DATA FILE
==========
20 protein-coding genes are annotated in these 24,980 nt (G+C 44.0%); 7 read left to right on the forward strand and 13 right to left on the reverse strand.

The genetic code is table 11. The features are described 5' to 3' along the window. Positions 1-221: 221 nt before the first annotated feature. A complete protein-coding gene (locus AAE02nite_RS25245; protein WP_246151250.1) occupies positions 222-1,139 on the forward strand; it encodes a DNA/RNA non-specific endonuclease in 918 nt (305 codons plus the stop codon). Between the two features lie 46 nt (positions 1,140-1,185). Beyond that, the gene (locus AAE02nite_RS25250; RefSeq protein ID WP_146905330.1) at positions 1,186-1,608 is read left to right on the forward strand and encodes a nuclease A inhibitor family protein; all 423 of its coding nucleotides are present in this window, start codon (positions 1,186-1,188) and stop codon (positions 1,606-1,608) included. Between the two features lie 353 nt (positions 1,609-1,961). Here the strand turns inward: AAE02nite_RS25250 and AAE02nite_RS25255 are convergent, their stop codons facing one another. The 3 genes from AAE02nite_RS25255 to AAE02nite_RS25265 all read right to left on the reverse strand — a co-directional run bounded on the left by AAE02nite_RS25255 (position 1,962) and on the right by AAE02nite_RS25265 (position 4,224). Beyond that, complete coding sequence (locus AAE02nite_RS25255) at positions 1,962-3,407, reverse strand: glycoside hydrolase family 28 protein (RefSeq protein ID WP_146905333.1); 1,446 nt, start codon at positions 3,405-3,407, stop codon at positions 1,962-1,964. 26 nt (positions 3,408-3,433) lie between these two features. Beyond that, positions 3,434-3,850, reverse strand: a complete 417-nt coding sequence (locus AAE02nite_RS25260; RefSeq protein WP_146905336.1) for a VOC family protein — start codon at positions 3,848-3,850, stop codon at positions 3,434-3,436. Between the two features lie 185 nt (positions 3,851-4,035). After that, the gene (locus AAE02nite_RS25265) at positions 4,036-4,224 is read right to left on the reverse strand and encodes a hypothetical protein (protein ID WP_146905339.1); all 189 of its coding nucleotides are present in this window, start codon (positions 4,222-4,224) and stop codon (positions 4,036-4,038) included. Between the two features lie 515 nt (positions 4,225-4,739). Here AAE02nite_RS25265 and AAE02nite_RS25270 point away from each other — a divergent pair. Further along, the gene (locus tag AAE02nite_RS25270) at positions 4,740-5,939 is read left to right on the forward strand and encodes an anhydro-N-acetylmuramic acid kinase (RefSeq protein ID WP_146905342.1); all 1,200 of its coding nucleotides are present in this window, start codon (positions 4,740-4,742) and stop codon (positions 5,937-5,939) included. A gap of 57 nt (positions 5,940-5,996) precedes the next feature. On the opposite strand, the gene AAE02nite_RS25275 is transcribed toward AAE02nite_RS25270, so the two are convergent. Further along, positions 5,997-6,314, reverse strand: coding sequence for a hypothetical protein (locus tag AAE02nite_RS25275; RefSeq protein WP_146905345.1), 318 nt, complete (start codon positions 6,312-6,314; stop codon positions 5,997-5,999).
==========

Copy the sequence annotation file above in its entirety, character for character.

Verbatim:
20 protein-coding genes are annotated in these 24,980 nt (G+C 44.0%); 7 read left to right on the forward strand and 13 right to left on the reverse strand.

The genetic code is table 11. The features are described 5' to 3' along the window. Positions 1-221: 221 nt before the first annotated feature. A complete protein-coding gene (locus AAE02nite_RS25245; protein WP_246151250.1) occupies positions 222-1,139 on the forward strand; it encodes a DNA/RNA non-specific endonuclease in 918 nt (305 codons plus the stop codon). Between the two features lie 46 nt (positions 1,140-1,185). Beyond that, the gene (locus AAE02nite_RS25250; RefSeq protein ID WP_146905330.1) at positions 1,186-1,608 is read left to right on the forward strand and encodes a nuclease A inhibitor family protein; all 423 of its coding nucleotides are present in this window, start codon (positions 1,186-1,188) and stop codon (positions 1,606-1,608) included. Between the two features lie 353 nt (positions 1,609-1,961). Here the strand turns inward: AAE02nite_RS25250 and AAE02nite_RS25255 are convergent, their stop codons facing one another. The 3 genes from AAE02nite_RS25255 to AAE02nite_RS25265 all read right to left on the reverse strand — a co-directional run bounded on the left by AAE02nite_RS25255 (position 1,962) and on the right by AAE02nite_RS25265 (position 4,224). Beyond that, complete coding sequence (locus AAE02nite_RS25255) at positions 1,962-3,407, reverse strand: glycoside hydrolase family 28 protein (RefSeq protein ID WP_146905333.1); 1,446 nt, start codon at positions 3,405-3,407, stop codon at positions 1,962-1,964. 26 nt (positions 3,408-3,433) lie between these two features. Beyond that, positions 3,434-3,850, reverse strand: a complete 417-nt coding sequence (locus AAE02nite_RS25260; RefSeq protein WP_146905336.1) for a VOC family protein — start codon at positions 3,848-3,850, stop codon at positions 3,434-3,436. Between the two features lie 185 nt (positions 3,851-4,035). After that, the gene (locus AAE02nite_RS25265) at positions 4,036-4,224 is read right to left on the reverse strand and encodes a hypothetical protein (protein ID WP_146905339.1); all 189 of its coding nucleotides are present in this window, start codon (positions 4,222-4,224) and stop codon (positions 4,036-4,038) included. Between the two features lie 515 nt (positions 4,225-4,739). Here AAE02nite_RS25265 and AAE02nite_RS25270 point away from each other — a divergent pair. Further along, the gene (locus tag AAE02nite_RS25270) at positions 4,740-5,939 is read left to right on the forward strand and encodes an anhydro-N-acetylmuramic acid kinase (RefSeq protein ID WP_146905342.1); all 1,200 of its coding nucleotides are present in this window, start codon (positions 4,740-4,742) and stop codon (positions 5,937-5,939) included. A gap of 57 nt (positions 5,940-5,996) precedes the next feature. On the opposite strand, the gene AAE02nite_RS25275 is transcribed toward AAE02nite_RS25270, so the two are convergent. Further along, positions 5,997-6,314, reverse strand: coding sequence for a hypothetical protein (locus tag AAE02nite_RS25275; RefSeq protein WP_146905345.1), 318 nt, complete (start codon positions 6,312-6,314; stop codon positions 5,997-5,999).